(blue = income; green = planned expenditure; red = net credit creation)

dia1

Copied from Bernardo and Campiglio

Scenario 2, “Recession to stationary state”: NCC is negative but as the stock of loans decreases, so does the repayment of loans. Pictured through simulation by BC
(blue = income; green = planned expenditure; red = net credit creation)

dia2

Copied from Bernardo and Campiglio

In BC’s third scenario the economy is growing along a balanced growth path (BGP): income, planned expenditure and credit creation growhs exponentially. For BGP in the long rund, firm’s propensity to invest or the banking confidence level need to be high enough. The loans-to-output ratio along BGP (l*) is a function of, among other things, firms propensity to invest.

Some data

BC develops the model further, making a stock-flow-consistent model and discusses how different events might affect outcome, such as shifting psychology, interest rates etc. But already on this basic level it is interesting to make a simple comparison between the theoretical scenarios and public data. Results are mixed but promising, not the least considering that my comparison below is so simply made  (not saying that makes it a proof or anything). Not 100% sure on nominal/real; total/per capita; change measured in money/percent; choice of deflator etc.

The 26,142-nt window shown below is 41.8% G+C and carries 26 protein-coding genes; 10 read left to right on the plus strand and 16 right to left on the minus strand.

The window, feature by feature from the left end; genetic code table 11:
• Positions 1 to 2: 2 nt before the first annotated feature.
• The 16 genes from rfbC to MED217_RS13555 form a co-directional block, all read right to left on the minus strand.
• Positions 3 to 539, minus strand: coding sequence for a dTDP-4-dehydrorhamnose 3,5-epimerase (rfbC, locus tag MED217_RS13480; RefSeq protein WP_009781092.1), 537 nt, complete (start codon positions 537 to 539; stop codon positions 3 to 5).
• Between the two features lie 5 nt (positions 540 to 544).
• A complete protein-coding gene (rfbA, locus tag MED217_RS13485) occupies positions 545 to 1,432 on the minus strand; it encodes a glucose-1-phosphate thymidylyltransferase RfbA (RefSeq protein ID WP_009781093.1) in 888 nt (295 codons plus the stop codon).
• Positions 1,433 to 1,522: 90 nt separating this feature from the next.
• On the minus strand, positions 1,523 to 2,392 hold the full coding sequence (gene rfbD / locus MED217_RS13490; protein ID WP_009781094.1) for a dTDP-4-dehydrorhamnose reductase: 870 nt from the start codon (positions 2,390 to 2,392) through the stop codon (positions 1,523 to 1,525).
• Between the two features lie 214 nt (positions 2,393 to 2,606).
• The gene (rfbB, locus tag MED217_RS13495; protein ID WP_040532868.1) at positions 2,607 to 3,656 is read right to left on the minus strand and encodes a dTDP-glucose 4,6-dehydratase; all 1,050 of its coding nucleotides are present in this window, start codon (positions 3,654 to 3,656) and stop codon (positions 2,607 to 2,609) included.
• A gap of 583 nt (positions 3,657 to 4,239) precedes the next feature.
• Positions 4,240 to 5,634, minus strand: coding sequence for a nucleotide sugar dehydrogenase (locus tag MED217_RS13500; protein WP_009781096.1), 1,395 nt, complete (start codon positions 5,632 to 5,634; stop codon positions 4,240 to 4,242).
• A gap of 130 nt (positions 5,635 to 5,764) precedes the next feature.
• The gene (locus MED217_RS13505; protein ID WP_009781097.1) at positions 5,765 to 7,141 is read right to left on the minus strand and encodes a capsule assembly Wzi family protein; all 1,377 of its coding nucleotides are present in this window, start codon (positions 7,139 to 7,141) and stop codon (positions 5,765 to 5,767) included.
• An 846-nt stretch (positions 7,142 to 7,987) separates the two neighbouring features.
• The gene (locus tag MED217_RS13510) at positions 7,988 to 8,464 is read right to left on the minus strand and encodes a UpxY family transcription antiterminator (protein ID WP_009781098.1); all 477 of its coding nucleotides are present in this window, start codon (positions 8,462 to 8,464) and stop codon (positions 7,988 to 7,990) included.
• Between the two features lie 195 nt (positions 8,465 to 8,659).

1. For some countries and time periods, data seems similar to the theoretical scenarios

Private sector stock of loan as % of GDP have been increasing for a long time in a lot of countries, such as the US: